Economy. Papua New Guinea press review

People’s National Congress (PNC) Party Leader and former PNG Prime Minister Peter O’Neill has raised concerns about the state of Papua New Guinea’s (PNG) economy, citing a recent independent report by ANZ Bank on the national economy, with the report’s main finding being a multi-billion Kina shortfall in budget funding, making spending cuts inevitable. The report confirmed that failure to conclude negotiations on major resources projects, including P’nyang, Wafi-Golpu and Porgera, will result in «irreversible damage to the economy», Mr O’Neill said. «This independent economic assessment has confirmed the worst fears in the country that the government is out of options to fund the budget, and now our people will suffer for no other reason but incompetence […] To put this in terms of what it means for the men, women and children of Papua New Guinea, there will be drastic spending cuts on vital services in areas such as education, health, police, judiciary and many other areas», former PM marks. [1]

Mr O’ Neil also noted that the Government is continuing to operate under an illegal 2020 National Budget that has not been certified. According to Ialibu-Pangia MP, it was almost nine months after the Budget was passed by Parliament and now Treasurer Ian Ling-Stuckey failed to release the Mid-Year Economic and Fiscal Outlook (MYEFO). Peter O’Neil claimed that this was again in breach of the Fiscal Responsibility Act and added that the failure to certify the Budget, as should be published on the National Parliament website, meant all government funds were currently being spent without legal authority. Mr O’Neil also meant that many of the loans taken out by the Government, including domestic bonds from PNG companies, were potentially illegal: «While the treasurer is trying to have the MYEFO altered before its release, it is known within economic circles that the report reveals the extensive borrowing over the past year […] this government has significantly exceeded the legal 45% debt to GDP level». [2]

However, Prime Minister of Papua New Guinea Hon. James Marape said that Peter O’Neill has become a real doomsayer for the PNG economy. «There will not be budget cuts of K2.7 billion [US$765,3 million] […] He ignores his disastrous economic legacy and the world-wide implications of the Covid-19 pandemic. He then talks down the PNG economy. He lacks any specific budget details on how to get PNG out of its current very difficult situation […] So let me challenge Peter O’Neill to say where he would cut the budget? Can he set out in detail where he would make the K2.7 billion [US$765,3 million] in cuts that the ANZ say are ‘inevitable’? […] The Treasurer has already talked of the K2.2 billion [US$623,59 million] hit in revenue expected from Covid-19 – and this will be updated in the MYEFO released at the start of the August sitting of Parliament [25 August]. Treasurer Ling-Stuckey talked of sensible approaches in filling this budget hole – not just budget cuts. For example, he talked of working to get assistance from the wider international community as well as increased domestic financing», Hon James Marape claimed. [3-4]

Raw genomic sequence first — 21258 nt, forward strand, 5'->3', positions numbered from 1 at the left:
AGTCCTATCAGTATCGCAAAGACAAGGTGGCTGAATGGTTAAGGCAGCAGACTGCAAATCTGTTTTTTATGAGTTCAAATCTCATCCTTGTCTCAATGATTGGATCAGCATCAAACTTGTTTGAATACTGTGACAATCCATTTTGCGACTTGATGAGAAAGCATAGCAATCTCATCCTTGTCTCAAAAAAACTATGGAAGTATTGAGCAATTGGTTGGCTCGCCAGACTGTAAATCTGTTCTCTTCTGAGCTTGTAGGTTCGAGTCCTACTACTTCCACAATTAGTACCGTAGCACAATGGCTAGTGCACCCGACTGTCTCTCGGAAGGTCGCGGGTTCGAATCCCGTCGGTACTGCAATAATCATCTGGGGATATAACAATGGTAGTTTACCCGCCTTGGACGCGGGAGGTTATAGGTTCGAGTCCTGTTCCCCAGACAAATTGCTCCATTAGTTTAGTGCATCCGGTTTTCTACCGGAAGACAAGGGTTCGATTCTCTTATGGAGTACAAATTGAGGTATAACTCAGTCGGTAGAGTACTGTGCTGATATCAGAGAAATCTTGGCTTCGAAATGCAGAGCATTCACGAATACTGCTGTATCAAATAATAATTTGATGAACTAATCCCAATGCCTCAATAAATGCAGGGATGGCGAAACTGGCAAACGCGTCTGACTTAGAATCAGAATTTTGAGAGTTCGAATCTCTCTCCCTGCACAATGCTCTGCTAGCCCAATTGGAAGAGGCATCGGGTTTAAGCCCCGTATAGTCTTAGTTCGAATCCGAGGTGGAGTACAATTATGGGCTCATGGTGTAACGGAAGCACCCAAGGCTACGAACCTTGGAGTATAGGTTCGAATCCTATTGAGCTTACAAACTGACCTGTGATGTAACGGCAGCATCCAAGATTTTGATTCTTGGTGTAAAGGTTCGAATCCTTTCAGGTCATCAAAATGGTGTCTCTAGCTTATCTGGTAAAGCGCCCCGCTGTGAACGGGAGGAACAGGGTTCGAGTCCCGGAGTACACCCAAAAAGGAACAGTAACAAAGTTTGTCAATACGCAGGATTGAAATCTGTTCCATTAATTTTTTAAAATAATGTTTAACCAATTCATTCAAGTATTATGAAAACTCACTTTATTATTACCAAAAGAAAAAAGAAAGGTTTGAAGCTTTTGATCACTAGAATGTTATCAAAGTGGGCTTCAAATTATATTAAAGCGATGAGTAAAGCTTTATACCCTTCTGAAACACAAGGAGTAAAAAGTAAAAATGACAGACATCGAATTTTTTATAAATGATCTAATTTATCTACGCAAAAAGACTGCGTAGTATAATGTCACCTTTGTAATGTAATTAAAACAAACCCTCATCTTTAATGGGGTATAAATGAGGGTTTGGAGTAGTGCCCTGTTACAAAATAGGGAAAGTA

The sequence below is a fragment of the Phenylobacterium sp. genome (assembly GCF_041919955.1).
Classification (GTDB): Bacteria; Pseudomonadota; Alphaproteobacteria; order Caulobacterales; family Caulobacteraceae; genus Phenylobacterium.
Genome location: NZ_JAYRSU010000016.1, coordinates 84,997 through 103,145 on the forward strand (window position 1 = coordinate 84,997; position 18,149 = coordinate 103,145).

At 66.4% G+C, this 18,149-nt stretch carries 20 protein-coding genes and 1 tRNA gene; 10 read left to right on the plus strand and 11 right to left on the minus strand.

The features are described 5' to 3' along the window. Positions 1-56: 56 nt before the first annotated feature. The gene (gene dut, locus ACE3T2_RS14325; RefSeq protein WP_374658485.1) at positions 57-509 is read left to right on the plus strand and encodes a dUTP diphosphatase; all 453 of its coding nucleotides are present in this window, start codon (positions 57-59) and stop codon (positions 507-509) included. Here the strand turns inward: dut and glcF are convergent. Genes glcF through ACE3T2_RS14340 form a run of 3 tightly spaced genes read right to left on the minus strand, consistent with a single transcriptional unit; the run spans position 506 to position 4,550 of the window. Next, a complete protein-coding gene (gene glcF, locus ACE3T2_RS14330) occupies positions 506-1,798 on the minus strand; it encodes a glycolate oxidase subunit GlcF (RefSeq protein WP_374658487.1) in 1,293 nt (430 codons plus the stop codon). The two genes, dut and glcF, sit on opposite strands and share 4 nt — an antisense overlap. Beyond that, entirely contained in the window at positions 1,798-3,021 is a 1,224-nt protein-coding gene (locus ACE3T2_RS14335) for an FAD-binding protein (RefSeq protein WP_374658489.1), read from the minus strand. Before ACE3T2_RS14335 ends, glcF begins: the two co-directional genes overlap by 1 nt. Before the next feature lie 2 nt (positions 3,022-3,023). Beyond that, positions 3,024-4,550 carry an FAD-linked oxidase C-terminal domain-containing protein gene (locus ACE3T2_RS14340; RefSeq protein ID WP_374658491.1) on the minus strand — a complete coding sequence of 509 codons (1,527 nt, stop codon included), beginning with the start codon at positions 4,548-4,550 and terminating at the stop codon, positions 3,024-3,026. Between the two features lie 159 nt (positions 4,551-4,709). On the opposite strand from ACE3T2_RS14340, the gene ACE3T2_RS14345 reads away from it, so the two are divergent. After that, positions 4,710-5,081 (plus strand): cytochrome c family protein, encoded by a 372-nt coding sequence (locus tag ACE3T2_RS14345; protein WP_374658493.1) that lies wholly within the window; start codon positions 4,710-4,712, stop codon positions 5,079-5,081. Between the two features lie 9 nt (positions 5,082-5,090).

PNG Prime Minister Hon. James Marape announced the signing a Memorandum of Understanding (MoU) this month with Bank South Pacific (BSP) and National Development Bank (NDB) regarding the K200 million relief package for businesses: K100 million go to Bank South Pacific; K80 million to the National Development Bank; and K20 million to the Department of Commerce and Industry. [5]

At one of the largest gold mines of the world, Lihir Mine in Papua New Guinea has confirmed the first cast of COVID-19. Mine operator Newcrest Mining Ltd (Australia) confirmed a 30-year-old male. The case is of a mine employee who had flown in from Port Moresby on the 30th of July 2020. COVID-19 case was detected during the routine screening process for all incoming workers. This is also the first case for New Ireland Province. [6-7]

However, mining operations at the Lihir mine remain unaffected despite a positive case declared, because the person did not attend any workplaces, and did not interact with the workforce therefore there is no risk to the virus spreading outside of the isolation camp. Everyone he communicated with have been isolated and have been tested, all of which have come back negative. [8]

A major PNG airline Air Niugini will only take flight bookings with the COVID-19 Controller David Manning’s approval.
The new measures introduced by Air Niugini include:

– All passengers intending to book domestic travel from Monday morning will be provided an Approval Request Form to complete. This form is available online(, and at Air Niugini sales offices and travel agents.
– Upon completion of the form the sales office/travel agent will forward the form on your behalf for the Controller’s assessment. Intending passengers must allow up to 48 hours for submissions to be processed by the Controller, with advice of the outcome within 48 hours of submission;
– If approved by the Controller, the passenger can then complete your domestic booking and payment at the Air Niugini sales office, or at travel agent. [9]

In turn, another PNG airline PNG Air Ltd announced that it anticipates having its 2017 and 2018 financial results made available next month. It’s expected that audited accounts will be made available towards the second half of September 2020. Earlier PNG Air Acting Chief Executive Anthony Pereira said that an independent chartered accounting firm in Australia had been engaged review of the audited results, and the airline was profitable. It was also reported that Air Niugini plans to acquire the share in PNG Air Ltd. [10]

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